Scientists at the Georgia Institute of Technology are testing a revolutionary kind of robotic landing gear which folds in flight, extracts while landing, and bends in response to variable terrain. These robotic legs allow for stable and safe landings of unmanned helicopters in a variety of rough terrain which is typically not accessible to traditionally outfitted aircrafts. DARPA’s Mission Adaptive Rotor (MAR) program is funding the project, which showcased the research at the recent Wait, What? A Future Technology Forum, in St. Louis, Missouri.
The team at Georgia Institute of Technology developed the novel robotic landing gear using legs with articulated joints that can fold up when the helicopter is flying and extend when the copter is preparing to land. The legs contain force-sensitive contact sensors which detect the terrain as the unmanned vehicle descends on its landing site. The data from the sensors is interpreted in real-time by the helicopter and used by the flight system to make adjustments, so as to avoid hitting the rotor on the landing area and maintain level flight. The legs add little additional weight to the aircraft and provide a tremendous amount of benefit by expanding its available landing terrain.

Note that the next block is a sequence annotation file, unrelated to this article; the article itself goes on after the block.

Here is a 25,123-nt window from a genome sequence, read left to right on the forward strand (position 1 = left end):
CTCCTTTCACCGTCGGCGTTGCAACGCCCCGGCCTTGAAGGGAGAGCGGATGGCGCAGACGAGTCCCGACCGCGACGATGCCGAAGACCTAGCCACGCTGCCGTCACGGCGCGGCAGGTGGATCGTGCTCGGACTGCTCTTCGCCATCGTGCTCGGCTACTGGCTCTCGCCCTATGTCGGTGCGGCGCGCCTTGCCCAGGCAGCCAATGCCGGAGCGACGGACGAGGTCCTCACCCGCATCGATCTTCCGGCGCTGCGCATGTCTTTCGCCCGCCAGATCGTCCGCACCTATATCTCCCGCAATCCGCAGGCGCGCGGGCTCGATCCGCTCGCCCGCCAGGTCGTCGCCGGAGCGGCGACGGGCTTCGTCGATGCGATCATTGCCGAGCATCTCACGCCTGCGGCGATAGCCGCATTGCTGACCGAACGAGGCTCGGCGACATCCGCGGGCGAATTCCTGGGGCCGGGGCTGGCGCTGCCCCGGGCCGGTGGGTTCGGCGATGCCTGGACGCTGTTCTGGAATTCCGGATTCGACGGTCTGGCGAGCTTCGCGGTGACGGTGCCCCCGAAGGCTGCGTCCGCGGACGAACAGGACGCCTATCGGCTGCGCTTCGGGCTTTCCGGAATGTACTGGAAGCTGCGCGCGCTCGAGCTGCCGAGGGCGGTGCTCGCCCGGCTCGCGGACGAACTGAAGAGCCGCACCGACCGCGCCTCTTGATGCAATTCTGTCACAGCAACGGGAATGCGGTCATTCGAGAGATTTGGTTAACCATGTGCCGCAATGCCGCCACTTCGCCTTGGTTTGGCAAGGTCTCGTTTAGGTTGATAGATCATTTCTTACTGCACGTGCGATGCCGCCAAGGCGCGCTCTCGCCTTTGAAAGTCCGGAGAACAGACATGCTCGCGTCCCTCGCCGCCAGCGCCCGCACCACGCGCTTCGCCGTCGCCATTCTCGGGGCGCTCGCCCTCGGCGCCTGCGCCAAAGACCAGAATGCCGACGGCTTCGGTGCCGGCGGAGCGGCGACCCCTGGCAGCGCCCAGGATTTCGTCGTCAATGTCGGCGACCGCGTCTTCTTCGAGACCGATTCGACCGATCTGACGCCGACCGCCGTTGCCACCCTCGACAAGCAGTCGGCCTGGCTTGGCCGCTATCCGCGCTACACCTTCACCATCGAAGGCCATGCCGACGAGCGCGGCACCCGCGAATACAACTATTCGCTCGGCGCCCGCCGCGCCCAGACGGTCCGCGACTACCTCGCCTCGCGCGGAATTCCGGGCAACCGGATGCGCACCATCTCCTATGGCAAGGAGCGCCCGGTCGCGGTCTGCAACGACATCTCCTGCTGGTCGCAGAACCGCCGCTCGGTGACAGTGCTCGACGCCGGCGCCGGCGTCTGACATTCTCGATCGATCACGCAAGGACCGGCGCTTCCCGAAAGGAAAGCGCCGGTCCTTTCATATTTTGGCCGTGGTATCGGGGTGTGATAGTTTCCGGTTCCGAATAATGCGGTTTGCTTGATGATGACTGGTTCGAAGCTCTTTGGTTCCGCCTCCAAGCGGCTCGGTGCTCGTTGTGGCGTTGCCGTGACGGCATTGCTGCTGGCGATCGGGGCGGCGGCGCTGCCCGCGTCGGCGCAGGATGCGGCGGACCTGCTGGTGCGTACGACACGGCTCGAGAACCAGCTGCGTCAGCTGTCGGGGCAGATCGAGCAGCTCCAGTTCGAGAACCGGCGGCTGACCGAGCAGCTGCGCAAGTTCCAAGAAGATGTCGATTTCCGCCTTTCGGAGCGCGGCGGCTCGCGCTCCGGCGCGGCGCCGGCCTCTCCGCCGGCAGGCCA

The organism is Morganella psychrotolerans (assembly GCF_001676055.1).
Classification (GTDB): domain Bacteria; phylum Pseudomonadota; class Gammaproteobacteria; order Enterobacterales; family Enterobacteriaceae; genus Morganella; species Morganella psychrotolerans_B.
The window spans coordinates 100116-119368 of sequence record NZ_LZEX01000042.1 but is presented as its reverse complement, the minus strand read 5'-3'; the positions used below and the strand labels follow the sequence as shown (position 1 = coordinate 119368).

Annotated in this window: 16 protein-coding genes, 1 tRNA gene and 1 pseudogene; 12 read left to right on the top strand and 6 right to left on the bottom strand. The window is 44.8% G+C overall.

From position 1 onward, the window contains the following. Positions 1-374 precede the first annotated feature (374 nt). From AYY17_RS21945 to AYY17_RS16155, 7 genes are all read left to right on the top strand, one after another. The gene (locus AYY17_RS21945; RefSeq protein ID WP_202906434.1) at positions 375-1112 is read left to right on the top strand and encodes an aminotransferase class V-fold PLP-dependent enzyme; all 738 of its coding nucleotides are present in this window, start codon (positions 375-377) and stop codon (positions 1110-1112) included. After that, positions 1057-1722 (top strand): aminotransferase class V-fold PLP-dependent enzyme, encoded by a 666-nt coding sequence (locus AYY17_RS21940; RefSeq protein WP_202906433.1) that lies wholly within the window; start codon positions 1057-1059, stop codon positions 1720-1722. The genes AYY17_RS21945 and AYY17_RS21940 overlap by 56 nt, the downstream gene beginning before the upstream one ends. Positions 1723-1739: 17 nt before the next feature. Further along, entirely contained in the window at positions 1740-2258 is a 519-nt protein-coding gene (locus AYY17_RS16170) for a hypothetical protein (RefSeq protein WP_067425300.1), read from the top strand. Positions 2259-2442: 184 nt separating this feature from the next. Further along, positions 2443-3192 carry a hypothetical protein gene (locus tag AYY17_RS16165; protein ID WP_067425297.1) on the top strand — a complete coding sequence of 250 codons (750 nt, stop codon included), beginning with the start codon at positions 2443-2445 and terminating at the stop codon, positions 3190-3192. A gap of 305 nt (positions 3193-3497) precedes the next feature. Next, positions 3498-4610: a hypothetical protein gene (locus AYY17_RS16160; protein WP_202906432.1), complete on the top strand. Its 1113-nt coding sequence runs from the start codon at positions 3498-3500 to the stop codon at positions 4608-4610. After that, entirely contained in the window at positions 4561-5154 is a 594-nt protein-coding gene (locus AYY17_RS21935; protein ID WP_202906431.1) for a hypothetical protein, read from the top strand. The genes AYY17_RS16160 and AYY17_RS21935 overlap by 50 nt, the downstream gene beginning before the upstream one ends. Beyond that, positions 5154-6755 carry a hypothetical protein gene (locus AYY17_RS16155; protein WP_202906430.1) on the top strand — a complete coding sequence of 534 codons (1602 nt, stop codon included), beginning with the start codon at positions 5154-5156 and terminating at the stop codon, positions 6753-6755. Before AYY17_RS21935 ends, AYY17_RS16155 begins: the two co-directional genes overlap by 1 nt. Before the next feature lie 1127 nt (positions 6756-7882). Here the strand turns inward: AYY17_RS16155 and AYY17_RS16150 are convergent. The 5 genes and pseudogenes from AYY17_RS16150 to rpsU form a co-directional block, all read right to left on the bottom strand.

The team recently field-tested the system in a controlled trial that, along with simulations and structural analysis, demonstrated the potential effectiveness of the system. According to DARPA program manager Ashish Bagai, the system can land a helicopter on terrain with a 20-percent slope, and on uneven, boulder-laden terrain with a five-fold reduction in the risk of damage to the aircraft. It also can be used to land on moving ships, including those sailing on rough seas.
Though still very much in its early stages, DARPA hopes to use this technology in the future to provide helicopter support in areas that are usually not accessible to the aircraft, such as forward operating bases which lack airfields, natural disaster sites, and more.
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